I think it's worth returning to the original question: Has the money that has flowed and the history that has passed between the House of Bush and the House of Saud affected the course of American politics to the detriment of the American people? I think we both agree that the administration has made some major missteps. But I don't think the evidence stacks up that it's because of a personal relationship between the families. …
Before 9/11, did Bush pursue such a different policy toward Saudi Arabia than Clinton did? Clinton's relationship with Saudi Arabia around terrorism was relatively cordial, much to the chagrin of those in Clarke's shop. Clarke was pushing Clinton to come down harder on terrorist financing, but Clinton worried that if he did, it would have a significant and possibly unrecoverable negative effect on the global economy, and so he chose not to pursue the advice of Clarke on that one. There's no evidence that the Clinton folks were coming down hard on the Saudis and then Bush suddenly changed course. The Clinton folks, by the end, were much more concerned with terrorism than the Bush team was at the beginning of their tenure, but for reasons addressed earlier, it has less to do with money and ties than Cold War blinders.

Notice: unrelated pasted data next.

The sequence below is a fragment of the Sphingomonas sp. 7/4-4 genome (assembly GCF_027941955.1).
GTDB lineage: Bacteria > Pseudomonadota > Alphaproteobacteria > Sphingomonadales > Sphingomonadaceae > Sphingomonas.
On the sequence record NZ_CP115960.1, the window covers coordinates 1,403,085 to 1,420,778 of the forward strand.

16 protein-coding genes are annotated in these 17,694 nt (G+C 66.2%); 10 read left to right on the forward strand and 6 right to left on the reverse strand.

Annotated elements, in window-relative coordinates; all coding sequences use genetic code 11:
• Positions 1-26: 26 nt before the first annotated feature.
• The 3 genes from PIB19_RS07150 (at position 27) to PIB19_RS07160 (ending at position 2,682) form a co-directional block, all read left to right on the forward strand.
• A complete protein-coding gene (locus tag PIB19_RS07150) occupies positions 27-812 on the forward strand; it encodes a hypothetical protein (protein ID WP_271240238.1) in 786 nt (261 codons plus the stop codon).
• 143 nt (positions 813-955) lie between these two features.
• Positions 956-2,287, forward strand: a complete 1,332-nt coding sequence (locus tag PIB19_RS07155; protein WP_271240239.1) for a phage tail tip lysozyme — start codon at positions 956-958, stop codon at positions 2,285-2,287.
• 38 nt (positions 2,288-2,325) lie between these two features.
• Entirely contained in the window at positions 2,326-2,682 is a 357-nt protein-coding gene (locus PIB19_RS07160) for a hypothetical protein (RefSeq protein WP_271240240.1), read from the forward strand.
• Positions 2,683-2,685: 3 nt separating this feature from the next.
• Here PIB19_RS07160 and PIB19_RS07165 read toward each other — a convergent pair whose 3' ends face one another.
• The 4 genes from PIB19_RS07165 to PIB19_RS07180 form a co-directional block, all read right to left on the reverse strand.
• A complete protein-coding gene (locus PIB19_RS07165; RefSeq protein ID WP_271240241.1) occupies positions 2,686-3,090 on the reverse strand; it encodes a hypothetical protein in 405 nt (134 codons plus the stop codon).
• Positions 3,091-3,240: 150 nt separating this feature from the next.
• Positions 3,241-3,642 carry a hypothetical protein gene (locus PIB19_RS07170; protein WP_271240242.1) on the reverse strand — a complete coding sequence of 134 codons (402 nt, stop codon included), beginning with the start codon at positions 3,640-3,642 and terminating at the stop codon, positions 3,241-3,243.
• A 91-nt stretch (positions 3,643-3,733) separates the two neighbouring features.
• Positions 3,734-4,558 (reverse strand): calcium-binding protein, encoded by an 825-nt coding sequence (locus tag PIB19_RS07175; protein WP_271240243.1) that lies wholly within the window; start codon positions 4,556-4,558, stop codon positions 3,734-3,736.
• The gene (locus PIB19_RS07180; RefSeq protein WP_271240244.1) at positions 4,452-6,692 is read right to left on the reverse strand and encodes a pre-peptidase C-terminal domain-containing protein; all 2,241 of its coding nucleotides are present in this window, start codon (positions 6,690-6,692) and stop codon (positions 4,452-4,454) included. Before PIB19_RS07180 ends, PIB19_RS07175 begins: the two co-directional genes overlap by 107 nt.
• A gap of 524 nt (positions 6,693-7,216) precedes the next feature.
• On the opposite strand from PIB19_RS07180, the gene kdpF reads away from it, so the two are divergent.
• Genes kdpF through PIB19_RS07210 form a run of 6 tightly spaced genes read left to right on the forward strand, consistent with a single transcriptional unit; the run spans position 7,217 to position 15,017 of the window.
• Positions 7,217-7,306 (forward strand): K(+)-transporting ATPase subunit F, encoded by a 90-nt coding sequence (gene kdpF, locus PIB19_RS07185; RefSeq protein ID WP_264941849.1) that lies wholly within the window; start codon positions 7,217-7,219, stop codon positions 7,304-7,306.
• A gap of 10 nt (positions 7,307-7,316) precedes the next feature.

Wednesday, July 14, 2004
Clinton's Saudi Policies Were No Different Than Bush's
In a letter (third one down) to Craig (House of Bush, House of Saud) Unger, Rachel Bronson takes on one of the central denunciations made by Michael Moore and Richard Clarke.